As I was eating my oatmeal with raisins this morning something about the raisins occurred to me. At one point, in their 'youth,' these raisins were just off the vine, ripe, juicy and plump grapes. They were in their prime, as far as grapes go. Add a little heat and give them some time and pretty soon these grapes get dried up, shriveled and become raisins instead.
I sometimes think that the world and church sees us women past a certain age who are unmarried like a grape that never got picked in its prime and instead has become a shriveled old raisin. Partially, I can't blame people for thinking that way. I have seen with my own eyes the physical toll that disappointment after disappointment leaves on the faces of people. Their faces literally seem to shrivel up and become pinched and closed.
I have seen from my many travels in ministering to women across the world what older single women, by and large, become. Disappointment after disappointment often leads to women who were once full of life and joy becoming shriveled like a raisin. I don't mean this just in a physical sense, though sometimes that does happen. I have seen this even more in an emotional and spiritual sense. I have seen woman after woman shut down, relegated to the kitchen or nursery (NOT that there's anything inherently wrong with those places, please don't mis-read) and live lives of shelved dreams. These women are often called "spinsters" or "old maids."
A couple of years ago I had a conversation with a group of gals about my age. We were all in our early 30s or late 20s and single. The conversation, lead by our pastor and his wife, was all about how women who were still single while others were married could battle against the bitterness that seems to plague women in the church at large who are still single after a certain age. I remember coming away from the conversation encouraged that finally, here were people willing to talk about this issue and acknowledge the fear in each of us in that room as the years creep by. We each had a desire to be married, but rather than become a crotchety old women, we so longed to retain the bubbly joy and vitality of youth. Shattered dreams do not have to equal shut down women.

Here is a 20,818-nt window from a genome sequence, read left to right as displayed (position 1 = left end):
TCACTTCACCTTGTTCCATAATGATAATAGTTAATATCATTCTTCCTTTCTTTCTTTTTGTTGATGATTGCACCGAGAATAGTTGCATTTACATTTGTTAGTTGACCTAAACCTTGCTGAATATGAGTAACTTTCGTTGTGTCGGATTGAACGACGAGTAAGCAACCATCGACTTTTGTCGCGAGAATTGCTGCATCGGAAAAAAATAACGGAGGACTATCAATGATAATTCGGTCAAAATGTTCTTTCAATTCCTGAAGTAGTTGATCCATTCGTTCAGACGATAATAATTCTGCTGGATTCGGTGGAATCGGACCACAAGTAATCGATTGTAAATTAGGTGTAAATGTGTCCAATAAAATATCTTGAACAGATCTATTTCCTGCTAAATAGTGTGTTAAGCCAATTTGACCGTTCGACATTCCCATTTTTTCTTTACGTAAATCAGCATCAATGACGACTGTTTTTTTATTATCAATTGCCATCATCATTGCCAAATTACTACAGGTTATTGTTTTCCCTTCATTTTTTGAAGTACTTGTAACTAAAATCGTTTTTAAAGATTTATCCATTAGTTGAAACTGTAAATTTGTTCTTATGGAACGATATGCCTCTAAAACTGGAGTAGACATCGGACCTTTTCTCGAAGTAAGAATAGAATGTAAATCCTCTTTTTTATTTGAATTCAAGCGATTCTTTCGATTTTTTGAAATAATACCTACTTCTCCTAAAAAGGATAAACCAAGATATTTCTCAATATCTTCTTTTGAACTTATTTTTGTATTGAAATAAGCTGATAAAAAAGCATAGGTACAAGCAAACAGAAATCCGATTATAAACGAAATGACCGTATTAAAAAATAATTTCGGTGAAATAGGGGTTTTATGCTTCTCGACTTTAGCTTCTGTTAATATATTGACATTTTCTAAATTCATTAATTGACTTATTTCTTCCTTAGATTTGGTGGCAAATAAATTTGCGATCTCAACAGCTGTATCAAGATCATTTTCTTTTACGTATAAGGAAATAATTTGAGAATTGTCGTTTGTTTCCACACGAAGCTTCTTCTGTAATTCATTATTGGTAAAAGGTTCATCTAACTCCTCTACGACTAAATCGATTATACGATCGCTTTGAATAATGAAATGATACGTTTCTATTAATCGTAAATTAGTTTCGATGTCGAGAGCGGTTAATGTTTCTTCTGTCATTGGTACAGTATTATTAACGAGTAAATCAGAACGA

Sometimes, I get to thinking about the many amazing women who served the Lord in more modern times such as Lottie Moon, Mary Slessor, Betsey Stockton, Amy Carmichael, or Mother Theresa, and I wonder if they struggled with disappointment as much as me. It's easy to read their biographies and forget that these women were human beings. We read about their exploits and all the things they have done and we forget that they too were human beings in need of fellowship and relationships.
I wonder, did any of them long to be married? If so, how did they proceed with all the Lord called them to and not blame the Lord for their disappointments? How did they overcome enough to recognize that no matter what the Lord asked of them, His plan was good, His plan was right, His plan was better than any they could have come up with? How did they fight the temptation to fall into blame and bitterness and shut down? These women were able to press through and not only serve the Lord, they served Him effectively!
We read their biographies and they can seem so super-human. In some ways they were super-human because they were supernaturally equipped to do what they were called to. Yet, they WERE human. I am sure they had their moments of loneliness as well. Sometimes I think we do a bit of a disservice by not talking about HOW those who have gone before us have pressed through so as to remain a grape and not shrivel up like a raisin.
I do not want to box myself into anyone's idea where unmarried women are able to serve or what they can do, even in an environment that elevates and celebrates married teams over singles. In spite of my circumstances and because I am determined to believe in the goodness, kindness, lovingness, faithfulness of Christ I want to be a grape, and not a raisin.